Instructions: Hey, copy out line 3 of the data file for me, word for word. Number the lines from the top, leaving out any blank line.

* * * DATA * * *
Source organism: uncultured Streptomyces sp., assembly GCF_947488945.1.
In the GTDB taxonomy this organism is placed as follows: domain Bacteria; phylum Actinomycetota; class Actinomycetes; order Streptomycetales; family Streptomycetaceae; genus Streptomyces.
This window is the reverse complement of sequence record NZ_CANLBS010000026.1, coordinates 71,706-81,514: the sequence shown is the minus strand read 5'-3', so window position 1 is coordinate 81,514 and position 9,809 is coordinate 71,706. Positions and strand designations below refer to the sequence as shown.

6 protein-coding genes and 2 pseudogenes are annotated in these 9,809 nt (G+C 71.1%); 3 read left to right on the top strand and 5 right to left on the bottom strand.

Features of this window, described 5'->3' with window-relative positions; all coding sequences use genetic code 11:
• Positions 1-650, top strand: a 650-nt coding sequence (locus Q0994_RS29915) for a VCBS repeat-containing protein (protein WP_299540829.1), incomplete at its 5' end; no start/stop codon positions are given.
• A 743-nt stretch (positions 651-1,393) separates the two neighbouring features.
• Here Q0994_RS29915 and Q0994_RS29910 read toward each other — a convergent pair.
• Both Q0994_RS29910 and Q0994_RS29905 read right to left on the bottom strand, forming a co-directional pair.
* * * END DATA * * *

This window is the reverse complement of sequence record NZ_CANLBS010000026.1, coordinates 71,706-81,514: the sequence shown is the minus strand read 5'-3', so window position 1 is coordinate 81,514 and position 9,809 is coordinate 71,706. Positions and strand designations below refer to the sequence as shown.